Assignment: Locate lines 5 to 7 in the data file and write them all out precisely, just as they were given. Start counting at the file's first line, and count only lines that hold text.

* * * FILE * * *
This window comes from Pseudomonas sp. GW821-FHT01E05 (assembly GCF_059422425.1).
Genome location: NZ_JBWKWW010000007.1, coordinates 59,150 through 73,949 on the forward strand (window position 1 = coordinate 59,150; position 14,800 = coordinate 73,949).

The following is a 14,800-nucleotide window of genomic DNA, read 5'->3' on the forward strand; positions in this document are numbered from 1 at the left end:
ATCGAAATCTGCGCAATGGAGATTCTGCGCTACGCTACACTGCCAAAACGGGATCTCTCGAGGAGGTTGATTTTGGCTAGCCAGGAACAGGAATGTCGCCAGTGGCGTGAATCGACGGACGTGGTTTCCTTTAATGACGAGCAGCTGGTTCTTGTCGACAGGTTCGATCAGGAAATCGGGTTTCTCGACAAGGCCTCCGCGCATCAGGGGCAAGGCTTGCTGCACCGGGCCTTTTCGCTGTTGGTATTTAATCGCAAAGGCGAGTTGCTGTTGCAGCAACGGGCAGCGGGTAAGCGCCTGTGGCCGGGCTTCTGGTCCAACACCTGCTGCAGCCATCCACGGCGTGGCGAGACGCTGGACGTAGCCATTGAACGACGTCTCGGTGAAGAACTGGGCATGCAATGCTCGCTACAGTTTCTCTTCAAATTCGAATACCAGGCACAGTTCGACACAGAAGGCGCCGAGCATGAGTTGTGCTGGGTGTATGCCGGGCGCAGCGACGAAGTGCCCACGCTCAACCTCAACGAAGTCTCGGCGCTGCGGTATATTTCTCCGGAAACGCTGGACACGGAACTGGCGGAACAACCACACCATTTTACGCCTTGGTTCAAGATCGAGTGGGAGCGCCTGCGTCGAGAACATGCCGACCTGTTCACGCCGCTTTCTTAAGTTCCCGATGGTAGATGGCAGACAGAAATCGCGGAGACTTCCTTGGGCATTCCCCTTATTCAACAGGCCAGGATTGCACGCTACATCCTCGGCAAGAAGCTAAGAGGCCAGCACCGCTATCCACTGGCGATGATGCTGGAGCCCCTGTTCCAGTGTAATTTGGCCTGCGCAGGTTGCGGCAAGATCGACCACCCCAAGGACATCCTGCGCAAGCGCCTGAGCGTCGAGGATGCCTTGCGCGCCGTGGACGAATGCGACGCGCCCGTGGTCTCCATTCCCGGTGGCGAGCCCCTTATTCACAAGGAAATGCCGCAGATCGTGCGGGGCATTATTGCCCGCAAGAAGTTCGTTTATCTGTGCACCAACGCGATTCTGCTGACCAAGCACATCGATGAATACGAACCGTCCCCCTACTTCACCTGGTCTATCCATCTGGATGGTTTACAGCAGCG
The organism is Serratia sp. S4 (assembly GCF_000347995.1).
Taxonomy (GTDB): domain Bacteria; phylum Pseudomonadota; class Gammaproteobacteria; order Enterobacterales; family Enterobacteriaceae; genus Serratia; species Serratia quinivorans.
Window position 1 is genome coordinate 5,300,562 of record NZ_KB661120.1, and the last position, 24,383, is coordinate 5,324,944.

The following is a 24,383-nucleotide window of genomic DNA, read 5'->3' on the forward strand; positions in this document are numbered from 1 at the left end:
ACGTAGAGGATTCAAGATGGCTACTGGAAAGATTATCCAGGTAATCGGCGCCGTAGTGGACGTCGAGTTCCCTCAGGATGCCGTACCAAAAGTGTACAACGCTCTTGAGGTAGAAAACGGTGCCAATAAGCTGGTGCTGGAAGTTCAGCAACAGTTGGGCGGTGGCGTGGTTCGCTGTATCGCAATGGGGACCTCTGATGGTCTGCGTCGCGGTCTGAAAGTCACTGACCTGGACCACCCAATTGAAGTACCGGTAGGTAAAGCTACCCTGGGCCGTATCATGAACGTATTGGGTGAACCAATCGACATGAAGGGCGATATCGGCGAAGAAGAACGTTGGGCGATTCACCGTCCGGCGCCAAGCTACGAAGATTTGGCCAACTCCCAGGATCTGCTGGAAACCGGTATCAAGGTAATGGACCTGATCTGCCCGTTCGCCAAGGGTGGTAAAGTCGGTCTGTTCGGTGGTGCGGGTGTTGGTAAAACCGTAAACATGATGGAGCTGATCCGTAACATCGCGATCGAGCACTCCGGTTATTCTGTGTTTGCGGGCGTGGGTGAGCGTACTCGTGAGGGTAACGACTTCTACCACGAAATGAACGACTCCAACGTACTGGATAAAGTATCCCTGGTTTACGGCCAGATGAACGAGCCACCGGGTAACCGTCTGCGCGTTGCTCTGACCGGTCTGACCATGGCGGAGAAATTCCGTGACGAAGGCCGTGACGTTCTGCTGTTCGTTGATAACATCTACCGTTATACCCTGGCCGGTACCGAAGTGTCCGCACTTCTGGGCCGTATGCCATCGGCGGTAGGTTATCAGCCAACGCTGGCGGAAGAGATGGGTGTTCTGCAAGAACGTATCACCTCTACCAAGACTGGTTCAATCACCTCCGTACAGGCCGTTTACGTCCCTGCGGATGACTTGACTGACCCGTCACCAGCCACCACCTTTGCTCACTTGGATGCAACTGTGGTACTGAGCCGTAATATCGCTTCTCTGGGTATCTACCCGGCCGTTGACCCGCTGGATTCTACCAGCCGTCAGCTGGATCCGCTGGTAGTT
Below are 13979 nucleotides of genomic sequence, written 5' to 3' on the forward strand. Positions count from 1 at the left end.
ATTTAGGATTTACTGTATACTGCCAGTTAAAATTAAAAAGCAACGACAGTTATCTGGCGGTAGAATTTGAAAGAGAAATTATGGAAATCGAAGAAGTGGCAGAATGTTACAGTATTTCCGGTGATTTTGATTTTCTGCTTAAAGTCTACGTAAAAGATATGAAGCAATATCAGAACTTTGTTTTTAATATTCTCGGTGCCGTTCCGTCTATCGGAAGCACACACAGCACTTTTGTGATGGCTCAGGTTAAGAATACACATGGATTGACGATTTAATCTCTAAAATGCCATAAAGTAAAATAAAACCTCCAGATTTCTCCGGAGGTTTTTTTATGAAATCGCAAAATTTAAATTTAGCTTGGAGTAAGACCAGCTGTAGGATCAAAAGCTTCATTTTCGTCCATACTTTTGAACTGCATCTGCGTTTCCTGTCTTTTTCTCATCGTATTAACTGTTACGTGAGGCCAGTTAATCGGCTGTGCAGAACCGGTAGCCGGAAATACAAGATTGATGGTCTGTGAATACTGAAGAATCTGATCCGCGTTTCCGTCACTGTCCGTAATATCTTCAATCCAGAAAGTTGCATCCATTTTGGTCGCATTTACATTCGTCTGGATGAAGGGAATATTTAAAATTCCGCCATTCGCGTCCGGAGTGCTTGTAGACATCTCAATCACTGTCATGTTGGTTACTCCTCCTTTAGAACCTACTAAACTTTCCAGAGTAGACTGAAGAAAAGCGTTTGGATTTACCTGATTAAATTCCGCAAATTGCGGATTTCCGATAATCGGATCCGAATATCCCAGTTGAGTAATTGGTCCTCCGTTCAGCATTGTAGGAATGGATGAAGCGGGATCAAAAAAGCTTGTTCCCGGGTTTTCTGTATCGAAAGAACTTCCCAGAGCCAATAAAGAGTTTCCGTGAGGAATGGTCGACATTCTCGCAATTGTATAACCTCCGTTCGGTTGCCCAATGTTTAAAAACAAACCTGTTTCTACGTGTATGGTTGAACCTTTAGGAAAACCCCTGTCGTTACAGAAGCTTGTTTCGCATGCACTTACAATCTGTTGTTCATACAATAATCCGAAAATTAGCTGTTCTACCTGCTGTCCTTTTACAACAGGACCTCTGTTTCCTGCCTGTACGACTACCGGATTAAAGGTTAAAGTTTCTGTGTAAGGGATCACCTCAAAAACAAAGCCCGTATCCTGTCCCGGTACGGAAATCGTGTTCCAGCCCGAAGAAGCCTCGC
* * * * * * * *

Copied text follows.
The organism is Serratia sp. S4 (assembly GCF_000347995.1).
Taxonomy (GTDB): domain Bacteria; phylum Pseudomonadota; class Gammaproteobacteria; order Enterobacterales; family Enterobacteriaceae; genus Serratia; species Serratia quinivorans.
Window position 1 is genome coordinate 5,300,562 of record NZ_KB661120.1, and the last position, 24,383, is coordinate 5,324,944.